Tablescape from my living room, inside out.
Lady Palms and Lilli Pillis compete to attract lorikeets and silver orb spiders; blue sky and metal water tank in the background, and the mirroring that reminds of the surrounding ocean: this is a concentrate of Australia right at my window. We are still in isolation, inter-state borders closed and even though restrictions are being eased one by one, the city life has not yet taken over the streets. Cars are parked for three months now, and only the occasional trip to the shop disturbs the pile of leaves that slowly rises on their sides. Neighbours rediscover fences to build, walls to paint and trees to prune. At dusk, the silence is sound, only disturbed by the flaps of bats and the cackling of ibis.
The Gold Coast, famously known as ‘the Australian playground’, hibernates. The main attractions, themes parks and nightlife, are closed but the authorities have never forbidden access to the sixty-kilometre long beach and outdoor exercising. As a result, overseas and domestic visitors have disappeared, but local residents have rediscovered their natural surroundings, parks and green belt here, creeks there, and, before all, the beaches. As a regular week-end jogger, some places have never been so crowded!
But wait. Take away the usual strollers, the fishermen, the dog walkers, the fish-and-chips eaters, the couples, the kids, the loners and the true sport people, and one can discover something new in this coastal landscape. Tents have sprung, half hidden in the domesticated bush dunes. Some have dogs, some have not. Clothes hang on the tense string; sometimes there are thongs waiting for their feet.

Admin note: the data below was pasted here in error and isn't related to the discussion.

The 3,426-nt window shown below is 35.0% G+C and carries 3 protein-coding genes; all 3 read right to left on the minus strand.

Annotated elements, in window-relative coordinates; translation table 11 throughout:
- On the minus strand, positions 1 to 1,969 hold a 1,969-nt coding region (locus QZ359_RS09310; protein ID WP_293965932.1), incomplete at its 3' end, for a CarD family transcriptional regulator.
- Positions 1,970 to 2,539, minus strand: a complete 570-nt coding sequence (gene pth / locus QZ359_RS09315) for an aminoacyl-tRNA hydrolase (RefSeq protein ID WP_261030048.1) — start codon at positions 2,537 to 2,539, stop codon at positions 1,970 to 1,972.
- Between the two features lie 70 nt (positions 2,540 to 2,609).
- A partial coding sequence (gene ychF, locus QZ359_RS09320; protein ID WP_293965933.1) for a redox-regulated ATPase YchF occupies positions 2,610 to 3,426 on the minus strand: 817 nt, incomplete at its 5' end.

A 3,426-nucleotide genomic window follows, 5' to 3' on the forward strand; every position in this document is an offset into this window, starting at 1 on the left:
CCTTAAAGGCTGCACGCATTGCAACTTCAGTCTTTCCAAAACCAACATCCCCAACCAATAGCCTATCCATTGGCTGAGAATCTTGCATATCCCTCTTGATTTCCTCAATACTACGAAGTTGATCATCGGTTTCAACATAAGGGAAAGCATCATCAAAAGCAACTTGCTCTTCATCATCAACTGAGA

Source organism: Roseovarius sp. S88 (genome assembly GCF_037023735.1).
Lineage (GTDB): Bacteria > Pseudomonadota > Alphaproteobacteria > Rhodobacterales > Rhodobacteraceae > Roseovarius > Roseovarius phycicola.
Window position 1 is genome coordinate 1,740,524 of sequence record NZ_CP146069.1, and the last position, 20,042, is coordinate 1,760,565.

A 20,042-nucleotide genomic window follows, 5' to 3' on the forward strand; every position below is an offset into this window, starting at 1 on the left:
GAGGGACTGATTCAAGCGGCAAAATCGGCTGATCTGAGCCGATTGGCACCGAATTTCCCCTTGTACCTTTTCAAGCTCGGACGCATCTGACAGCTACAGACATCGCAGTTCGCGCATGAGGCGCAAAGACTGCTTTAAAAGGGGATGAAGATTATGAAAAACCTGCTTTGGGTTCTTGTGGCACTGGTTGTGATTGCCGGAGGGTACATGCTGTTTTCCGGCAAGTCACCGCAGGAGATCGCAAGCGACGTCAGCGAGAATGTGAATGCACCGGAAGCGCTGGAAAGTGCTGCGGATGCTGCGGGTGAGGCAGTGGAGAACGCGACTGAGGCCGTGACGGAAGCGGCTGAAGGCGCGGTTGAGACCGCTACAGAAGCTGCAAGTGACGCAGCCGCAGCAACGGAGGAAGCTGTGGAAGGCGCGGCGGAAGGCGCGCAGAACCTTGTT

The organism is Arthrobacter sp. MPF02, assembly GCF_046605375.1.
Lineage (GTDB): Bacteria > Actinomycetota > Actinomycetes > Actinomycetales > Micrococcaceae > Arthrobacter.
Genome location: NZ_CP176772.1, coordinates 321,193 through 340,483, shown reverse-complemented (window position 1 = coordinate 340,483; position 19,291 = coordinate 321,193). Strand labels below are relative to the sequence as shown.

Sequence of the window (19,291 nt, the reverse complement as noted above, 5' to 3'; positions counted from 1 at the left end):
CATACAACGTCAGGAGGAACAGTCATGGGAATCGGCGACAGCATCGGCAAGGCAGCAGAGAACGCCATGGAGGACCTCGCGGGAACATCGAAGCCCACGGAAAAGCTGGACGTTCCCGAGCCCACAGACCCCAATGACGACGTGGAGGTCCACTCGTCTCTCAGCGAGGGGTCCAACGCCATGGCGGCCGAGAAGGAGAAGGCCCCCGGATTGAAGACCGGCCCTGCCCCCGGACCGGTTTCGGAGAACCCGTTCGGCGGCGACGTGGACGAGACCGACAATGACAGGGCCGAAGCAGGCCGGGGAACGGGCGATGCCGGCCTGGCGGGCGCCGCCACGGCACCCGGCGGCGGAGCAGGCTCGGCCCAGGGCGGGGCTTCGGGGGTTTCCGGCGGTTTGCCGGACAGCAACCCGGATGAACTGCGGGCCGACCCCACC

Who are these people?
Are they a new type of tourist or homeless persons? As of today there is no data available on this topic (COVID is still on!), but regular visits to these tents confirmed the latter option. Sadly, this phenomenon is not new, as homelessness in Australia has increased 13.7% in 5 years. In the article by Nunan and Dupre, published in 2018, on ‘What the mapping of Byron Bay Shire’s informal settlement teaches us about having a home without having a house’, one can read that the country has a ‘tradition’ of informal settlements in the coastal bushlands. The question remains though, whether these neighbours are new rough sleepers or old ones that looked for a better place to live, when the usual city services and resources are shut down.
The article referred to in the text is the following: Nunan, V. and Dupré, K. (2018) What the mapping of Byron Bay Shire’s informal settlement teaches us about having a home without having a house, The Journal of Public Space, 3(1): 49-74, doi